Everyone has a role when it comes to change-ups. In this video, learn how to recognize your and others' roles as you implement new processes and plans.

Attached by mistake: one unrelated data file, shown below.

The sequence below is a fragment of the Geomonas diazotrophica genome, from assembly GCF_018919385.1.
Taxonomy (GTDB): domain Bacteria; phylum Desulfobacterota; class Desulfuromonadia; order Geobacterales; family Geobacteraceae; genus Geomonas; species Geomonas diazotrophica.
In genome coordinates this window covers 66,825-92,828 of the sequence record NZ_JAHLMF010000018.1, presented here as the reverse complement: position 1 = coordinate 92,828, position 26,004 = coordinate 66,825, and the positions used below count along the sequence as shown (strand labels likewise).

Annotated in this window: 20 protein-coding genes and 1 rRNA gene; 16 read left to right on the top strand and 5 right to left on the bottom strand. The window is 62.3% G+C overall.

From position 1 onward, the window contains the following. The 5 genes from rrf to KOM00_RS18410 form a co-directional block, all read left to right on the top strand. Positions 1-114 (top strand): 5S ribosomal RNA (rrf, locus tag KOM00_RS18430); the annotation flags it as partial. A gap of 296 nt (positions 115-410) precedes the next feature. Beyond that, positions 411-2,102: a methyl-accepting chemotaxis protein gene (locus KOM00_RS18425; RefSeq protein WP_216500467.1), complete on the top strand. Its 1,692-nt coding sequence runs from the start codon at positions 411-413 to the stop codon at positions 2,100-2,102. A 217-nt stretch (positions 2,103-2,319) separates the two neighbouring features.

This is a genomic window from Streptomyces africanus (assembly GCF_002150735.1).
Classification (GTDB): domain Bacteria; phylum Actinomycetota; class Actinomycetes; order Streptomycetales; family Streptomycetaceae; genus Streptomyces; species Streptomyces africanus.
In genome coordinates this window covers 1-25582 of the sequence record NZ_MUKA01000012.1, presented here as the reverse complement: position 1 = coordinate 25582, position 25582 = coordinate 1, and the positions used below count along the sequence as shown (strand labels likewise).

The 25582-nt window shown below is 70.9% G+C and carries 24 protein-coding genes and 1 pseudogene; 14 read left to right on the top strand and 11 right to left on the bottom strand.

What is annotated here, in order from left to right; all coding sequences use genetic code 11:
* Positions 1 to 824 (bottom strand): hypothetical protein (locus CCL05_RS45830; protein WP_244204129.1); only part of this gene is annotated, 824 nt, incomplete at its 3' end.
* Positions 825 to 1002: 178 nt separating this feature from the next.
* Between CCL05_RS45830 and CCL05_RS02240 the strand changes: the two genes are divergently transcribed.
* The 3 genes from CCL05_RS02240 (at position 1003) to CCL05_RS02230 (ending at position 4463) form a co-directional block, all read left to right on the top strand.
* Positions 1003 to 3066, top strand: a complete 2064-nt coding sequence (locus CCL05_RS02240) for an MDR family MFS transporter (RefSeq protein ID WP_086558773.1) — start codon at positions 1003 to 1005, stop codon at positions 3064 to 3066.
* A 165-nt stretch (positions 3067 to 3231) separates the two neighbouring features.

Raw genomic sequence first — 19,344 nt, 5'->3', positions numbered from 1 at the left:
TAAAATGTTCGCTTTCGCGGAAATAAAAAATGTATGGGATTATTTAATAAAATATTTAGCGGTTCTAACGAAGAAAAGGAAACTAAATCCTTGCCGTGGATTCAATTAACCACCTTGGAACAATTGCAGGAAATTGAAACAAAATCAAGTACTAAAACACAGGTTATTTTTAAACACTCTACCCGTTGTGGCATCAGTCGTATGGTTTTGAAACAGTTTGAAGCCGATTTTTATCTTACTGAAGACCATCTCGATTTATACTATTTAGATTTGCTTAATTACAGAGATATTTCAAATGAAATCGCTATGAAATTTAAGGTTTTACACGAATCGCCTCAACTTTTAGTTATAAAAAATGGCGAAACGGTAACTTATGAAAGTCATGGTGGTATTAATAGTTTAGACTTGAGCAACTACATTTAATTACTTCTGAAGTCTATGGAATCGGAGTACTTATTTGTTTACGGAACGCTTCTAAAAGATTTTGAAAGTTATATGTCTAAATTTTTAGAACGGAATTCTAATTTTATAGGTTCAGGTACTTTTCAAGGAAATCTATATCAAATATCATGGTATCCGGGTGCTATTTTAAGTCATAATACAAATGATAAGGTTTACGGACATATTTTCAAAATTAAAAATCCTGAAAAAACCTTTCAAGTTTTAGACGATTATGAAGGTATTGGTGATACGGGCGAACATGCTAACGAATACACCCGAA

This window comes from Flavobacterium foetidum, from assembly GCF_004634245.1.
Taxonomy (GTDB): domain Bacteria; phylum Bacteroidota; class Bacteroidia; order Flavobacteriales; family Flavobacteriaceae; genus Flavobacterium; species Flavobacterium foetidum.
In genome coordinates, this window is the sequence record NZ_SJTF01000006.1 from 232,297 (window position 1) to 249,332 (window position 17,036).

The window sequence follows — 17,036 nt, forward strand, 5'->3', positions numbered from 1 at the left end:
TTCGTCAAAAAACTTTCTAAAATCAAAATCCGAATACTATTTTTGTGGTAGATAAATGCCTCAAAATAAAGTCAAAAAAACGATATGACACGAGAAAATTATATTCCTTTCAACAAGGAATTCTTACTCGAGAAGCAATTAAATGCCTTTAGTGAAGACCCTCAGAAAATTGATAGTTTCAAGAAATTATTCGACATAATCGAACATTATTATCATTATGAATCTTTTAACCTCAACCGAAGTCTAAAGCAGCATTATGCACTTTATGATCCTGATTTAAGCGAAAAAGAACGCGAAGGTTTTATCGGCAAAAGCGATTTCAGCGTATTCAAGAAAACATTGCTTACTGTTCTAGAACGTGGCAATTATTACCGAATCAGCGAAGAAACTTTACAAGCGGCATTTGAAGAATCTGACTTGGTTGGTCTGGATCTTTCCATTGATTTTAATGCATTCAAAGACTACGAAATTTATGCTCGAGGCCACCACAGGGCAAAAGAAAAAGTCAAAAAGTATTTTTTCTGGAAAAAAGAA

- I have been in all of the roles of organizational change. As a business owner, I was often the initiator. As a manager, I was often the implementer. As a consultant, I'm generally the facilitator. And as a member of organizations, I've most certainly been the recipient. In each of these roles there are some key things to be aware of to successfully navigate organizational change, and I want to talk you through each one of the four roles so that no matter which role you're taking on, you can manage it more effectively. At the highest level is change initiator. Change initiators are just that, the person that is identifying the need for change and calling for that change to happen. Who this is can vary depending on where in the organizational hierarchy the change is needed. The larger the change, generally the higher up the hierarchical chain the initiator is. You can initiate change at whatever level you are though. This can be personal change, adjustments at the team level, or shifts in the unit or divisional level. Skills you need to bring to bear to successfully initiate change include creating and communicating vision, coalition building, analytic skills, and determination. As a change implementer, you're the one responsible for making the change happen. You're the one taking the plan and putting it in place and guiding the team through it. You're the one that, at the end of the day, is responsible for the change being successful. Necessary skills you need to develop to be a great implementer include clear, concise communication, both up channel and down, a clear understanding of why the change is happening, high motivation and the ability to motivate others, strong organization and planning skills, analysis skills, to be able to tell what's working and what's not, and, finally, the ability to adapt to the unexpected. Change facilitators can be someone internal or external. As a consultant, this is one of the things I'm typically brought in to handle. The facilitators work with stakeholders to identify roadblocks and eliminate those roadblocks. Internal facilitators may not even have an official role in the change, but might have a natural ability to alleviate conflict. Skills that will help you facilitate change include some that identify potential roadblocks, like high emotional intelligence to see relational issues and analytical abilities to see structural or procedural issues. You should also develop skills to remove these roadblocks, like conflict management, mediation, problem solving, and strong communication. No matter where you are in your career, you have likely been a recipient of change. And I'm sure that most of you have had at least one bad experience. So there are some things you can do to make it easier on those that are impacted by any changes, whether you are the initiator or the recipient. When you keep the recipient in mind as you initiate and implement change, be sure they feel they have a voice throughout, give them some control over how changes are implemented. The biggest thing you can do is make sure that you have an open door to explore challenges as your team and customers face them. As a recipient, you can ease into change by recognizing two things, one, someone somewhere initiated this change thinking it would make things better. And, two, things are not going to go exactly as planned. When you embrace these two facts, you're more likely to see the change positively and be able to navigate the change in ways that benefit yourself and the team. No matter what your role is, change is going to happen. So being able to best manage whatever role you're in is going to make you able to manage that change much more effectively.